Publisher’s Note: Historically Speaking…

The Lookout Mountain region has an exciting and diverse heritage beyond facts and figures.

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History – the bane of most high school students’ existence. Truly, the way we usually are taught history, it can be a bore. Dates and names of leaders, battles and seemingly infinite lists of who conquered whom. From inside the four walls of a classroom, we are given a CliffsNotes version of our past. I know I used to feel this way.

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Grady Gillam and Ora Epperson at Noccalula Falls in 1915 / photo courtesy Danny Crownover

But local history opened my eyes. I grew up feeling fairly isolated from the real world. I thought everything noteworthy always happened somewhere other than where I lived. My awakening came from finding arrowheads in the freshly plowed fields behind our house after a hard rain. Who were the people who made them? What were their lives likes? Where did they go? Who else was here before me?

Though fascinated with my finds, it was only after I was a young adult that I really began to realize that the local history of my small world was rich and diverse. I pored over the Fort Payne, Ala.-based Landmarks of DeKalb publications that my granny bought and learned more and more about this area. I still felt far removed from the action of the big cities, but I found new reasons to be proud of my home. Its history is colorful, inspiring, sometimes tragic and often triumphant in spirit. This region and its unique landscape have been a magnet for people for thousands of years (see history sidebar to Noccalula Falls article). It’s been home to various groups, invaded, fought over, settled and fought over some more.

This region was home to the last remnants of the Cherokee Nation – from here, these people made their final stand in the American courts before being forced west on the infamous Trail of Tears. It was a region occupied by two great armies during the Civil War and where skirmishes and major battles (see article on Chickamauga and Chattanooga National Military Park) left legacies still felt today. It was the site of New England speculation that gave rise to short-lived booms throughout the region – most notably in Fort Payne, where this heritage is still celebrated annually with the Boom Days festival. It was a place of growth and prosperity in the wake of the industrial age. And finally, it has spawned great men and woman who have shined on the world stage.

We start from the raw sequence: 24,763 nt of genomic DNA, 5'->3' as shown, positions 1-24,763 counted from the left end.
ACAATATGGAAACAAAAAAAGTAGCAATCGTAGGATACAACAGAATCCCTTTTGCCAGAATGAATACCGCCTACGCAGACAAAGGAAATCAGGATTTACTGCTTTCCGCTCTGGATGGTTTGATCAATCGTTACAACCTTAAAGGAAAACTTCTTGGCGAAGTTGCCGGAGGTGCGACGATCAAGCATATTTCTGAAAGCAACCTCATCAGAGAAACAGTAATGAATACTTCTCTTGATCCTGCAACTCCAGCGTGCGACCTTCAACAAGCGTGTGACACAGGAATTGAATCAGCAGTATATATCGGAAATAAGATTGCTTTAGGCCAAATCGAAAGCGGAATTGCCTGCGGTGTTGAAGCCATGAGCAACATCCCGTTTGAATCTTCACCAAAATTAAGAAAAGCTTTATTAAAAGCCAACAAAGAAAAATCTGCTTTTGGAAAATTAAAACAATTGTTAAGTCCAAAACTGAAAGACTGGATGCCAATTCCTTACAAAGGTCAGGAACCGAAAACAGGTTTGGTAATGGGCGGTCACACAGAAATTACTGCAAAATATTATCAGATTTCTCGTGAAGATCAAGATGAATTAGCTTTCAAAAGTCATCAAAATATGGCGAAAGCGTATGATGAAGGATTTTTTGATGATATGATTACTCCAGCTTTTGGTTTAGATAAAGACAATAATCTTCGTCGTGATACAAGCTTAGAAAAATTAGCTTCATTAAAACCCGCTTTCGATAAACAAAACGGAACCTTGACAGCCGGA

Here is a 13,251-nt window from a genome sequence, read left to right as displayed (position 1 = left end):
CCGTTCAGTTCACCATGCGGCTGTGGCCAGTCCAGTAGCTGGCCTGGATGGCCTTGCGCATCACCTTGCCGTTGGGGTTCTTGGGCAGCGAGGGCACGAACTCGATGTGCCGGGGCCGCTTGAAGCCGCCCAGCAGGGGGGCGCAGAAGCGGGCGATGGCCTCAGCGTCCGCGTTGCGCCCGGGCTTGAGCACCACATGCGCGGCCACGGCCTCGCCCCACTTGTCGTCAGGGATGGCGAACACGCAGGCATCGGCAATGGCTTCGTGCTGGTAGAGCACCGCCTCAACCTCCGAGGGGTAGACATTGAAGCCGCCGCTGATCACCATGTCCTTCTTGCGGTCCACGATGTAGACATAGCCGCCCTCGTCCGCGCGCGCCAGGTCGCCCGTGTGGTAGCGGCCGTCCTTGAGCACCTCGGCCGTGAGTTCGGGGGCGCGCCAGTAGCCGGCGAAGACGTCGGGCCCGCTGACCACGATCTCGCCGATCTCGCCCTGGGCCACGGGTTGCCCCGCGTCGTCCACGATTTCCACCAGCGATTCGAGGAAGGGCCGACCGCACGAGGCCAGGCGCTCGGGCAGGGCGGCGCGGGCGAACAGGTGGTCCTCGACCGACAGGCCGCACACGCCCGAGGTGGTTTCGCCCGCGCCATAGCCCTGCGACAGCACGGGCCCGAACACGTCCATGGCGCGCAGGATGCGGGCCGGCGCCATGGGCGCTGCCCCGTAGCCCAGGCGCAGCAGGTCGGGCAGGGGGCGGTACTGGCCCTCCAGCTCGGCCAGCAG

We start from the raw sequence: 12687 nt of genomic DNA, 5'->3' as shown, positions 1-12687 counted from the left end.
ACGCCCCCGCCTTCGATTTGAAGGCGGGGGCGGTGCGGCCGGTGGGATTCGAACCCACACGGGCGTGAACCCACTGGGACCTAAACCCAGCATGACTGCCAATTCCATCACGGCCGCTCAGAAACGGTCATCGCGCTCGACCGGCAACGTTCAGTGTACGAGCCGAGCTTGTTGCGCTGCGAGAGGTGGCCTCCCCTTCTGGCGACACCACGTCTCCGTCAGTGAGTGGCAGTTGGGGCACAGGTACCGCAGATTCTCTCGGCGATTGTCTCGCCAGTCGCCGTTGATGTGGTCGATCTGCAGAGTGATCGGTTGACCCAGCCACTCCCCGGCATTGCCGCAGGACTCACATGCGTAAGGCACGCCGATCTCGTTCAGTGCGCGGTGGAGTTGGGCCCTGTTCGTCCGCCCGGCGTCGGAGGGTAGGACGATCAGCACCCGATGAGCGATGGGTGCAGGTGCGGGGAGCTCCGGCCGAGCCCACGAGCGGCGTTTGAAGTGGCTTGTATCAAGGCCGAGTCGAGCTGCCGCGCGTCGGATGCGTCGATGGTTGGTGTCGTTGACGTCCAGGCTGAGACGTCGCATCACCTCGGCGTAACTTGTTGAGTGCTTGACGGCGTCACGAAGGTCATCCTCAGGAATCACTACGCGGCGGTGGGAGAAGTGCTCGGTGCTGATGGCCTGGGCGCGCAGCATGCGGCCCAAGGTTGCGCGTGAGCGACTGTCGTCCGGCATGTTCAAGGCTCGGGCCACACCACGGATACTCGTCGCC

We pay homage to this area’s past in each issue with our History Book department, but virtually every story contains elements of history. You can’t escape it because the past shows us the direction in which we are headed.

As I get older, I find myself embracing the past more and more. I find both excitement and contentment in discovering something new that is really old.

rndyspr15Sadly, we occasionally lose an important piece of our history as we did last year when the Mentone Springs Hotel burned. Future generations will have to rely on the written and verbal accounts and photographs documenting the iconic symbol of the mountain village of Mentone, Ala. I often find myself standing at a historical marker trying to visualize the time period or event described on these placards. Fortunately, the Lookout Mountain region still has many historical buildings and preserved areas for visitors to enjoy.

These places give us the opportunity to instill in the younger generation the idea that history doesn’t have to be a bore if you get out and experience it. Sometimes it takes a little searching and self-discovery.
We invite you to come explore this region and its glorious history. It’s like a little mystery that’s a treasure unto itself.

Randy Grider
rgrider@lookoutalabama.com